Dear Friend,
I am so sorry for your pain. You probably just lost a loved one to death. Whether it was your child, your husband or wife, a parent, a brother or sister, or a dear friend; you probably feel as though your whole world has collapsed. You fear that you will never be the same. You’re right. You won’t. As you work through the most difficult challenge you may ever face, may you grow in peace and hope, as you recover from your heartache. It can be very difficult and lonely as you climb up out of the deep abyss of grief. You may wonder if you can ever survive the pain. The death of a loved one cuts deep into your very soul. I know. My husband died at the age of 37, leaving me behind with four children to raise by myself.

Around the time of Steve’s death, there was a story on national television which I identified with. There were Siamese twin baby girls whose bodies were joined together at the chest. When one turned to reach for a toy, the other followed in perfect synchronization. They were separate individuals, yet they were one. Watching the videos of their first two years of childhood, I noticed the love in their eyes as they glanced at one another, sharing a language and bond no one else could understand. They never argued over which way to go or what to play. They enjoyed each other so much, their parents couldn’t imagine them apart.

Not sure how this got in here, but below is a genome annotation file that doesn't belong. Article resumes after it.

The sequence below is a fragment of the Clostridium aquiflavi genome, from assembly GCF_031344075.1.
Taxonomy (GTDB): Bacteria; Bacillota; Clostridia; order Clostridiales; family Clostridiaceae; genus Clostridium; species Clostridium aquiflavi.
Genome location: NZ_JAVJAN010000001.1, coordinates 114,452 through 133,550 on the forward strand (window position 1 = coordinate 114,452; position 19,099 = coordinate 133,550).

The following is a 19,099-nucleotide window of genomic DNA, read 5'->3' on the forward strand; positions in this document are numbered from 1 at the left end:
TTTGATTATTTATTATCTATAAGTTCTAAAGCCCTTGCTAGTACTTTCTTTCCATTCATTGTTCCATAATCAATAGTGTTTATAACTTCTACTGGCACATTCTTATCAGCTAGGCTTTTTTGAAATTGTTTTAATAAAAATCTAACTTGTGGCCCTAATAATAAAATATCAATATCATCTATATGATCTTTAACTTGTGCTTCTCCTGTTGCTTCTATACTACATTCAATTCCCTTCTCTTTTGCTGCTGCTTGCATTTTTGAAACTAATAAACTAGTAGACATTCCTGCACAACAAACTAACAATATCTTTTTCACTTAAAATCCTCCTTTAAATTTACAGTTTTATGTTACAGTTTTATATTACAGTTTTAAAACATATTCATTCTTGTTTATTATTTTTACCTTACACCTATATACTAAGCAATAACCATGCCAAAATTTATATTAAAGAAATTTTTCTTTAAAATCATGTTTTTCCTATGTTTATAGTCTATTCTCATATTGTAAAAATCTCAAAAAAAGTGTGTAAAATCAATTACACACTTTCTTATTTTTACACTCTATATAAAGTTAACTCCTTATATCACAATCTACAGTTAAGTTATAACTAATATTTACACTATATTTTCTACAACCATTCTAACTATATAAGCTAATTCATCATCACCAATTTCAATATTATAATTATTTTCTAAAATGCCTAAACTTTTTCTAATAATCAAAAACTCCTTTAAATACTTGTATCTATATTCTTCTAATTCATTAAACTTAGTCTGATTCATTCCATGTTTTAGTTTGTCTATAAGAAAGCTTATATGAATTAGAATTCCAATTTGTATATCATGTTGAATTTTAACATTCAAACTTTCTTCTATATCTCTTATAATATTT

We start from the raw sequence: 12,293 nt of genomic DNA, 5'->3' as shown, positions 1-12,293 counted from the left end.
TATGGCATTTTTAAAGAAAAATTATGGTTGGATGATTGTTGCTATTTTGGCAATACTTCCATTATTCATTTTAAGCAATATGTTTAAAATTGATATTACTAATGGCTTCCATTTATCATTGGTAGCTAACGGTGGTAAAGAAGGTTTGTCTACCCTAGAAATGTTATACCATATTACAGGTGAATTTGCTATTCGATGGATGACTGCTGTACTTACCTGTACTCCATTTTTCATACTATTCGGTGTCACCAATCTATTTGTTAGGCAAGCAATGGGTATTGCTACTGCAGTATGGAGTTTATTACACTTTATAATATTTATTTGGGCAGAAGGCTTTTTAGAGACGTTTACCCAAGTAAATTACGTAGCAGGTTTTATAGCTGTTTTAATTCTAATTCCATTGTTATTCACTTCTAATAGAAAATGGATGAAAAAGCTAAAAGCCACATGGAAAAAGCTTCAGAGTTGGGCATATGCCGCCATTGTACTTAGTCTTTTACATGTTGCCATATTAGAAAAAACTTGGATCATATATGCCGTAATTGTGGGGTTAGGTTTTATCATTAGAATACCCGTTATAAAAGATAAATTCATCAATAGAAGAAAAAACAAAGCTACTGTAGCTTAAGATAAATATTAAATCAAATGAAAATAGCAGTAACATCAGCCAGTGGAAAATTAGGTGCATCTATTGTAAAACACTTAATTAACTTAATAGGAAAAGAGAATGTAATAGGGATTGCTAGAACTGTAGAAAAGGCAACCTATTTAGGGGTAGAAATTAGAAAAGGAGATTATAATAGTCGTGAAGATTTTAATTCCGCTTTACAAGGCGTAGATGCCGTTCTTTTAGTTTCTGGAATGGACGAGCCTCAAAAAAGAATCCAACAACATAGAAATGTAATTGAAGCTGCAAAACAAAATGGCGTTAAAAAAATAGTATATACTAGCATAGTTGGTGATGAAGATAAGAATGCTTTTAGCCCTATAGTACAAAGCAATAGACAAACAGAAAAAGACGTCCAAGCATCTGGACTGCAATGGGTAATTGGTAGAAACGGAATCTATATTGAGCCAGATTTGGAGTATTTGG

When they were two years old, their doctors decided they were ready to be surgically separated. The operation saved one twin’s life, but the other sister died. The reporter interviewed the parents, who told how worried they were for the surviving twin. The once-lively little girl moped around looking for her other half, not knowing how to live without her. Her parents and doctors were very concerned, because the little girl wouldn’t eat or talk. No one knew how her grief would affect her recovery from such an intensive surgery.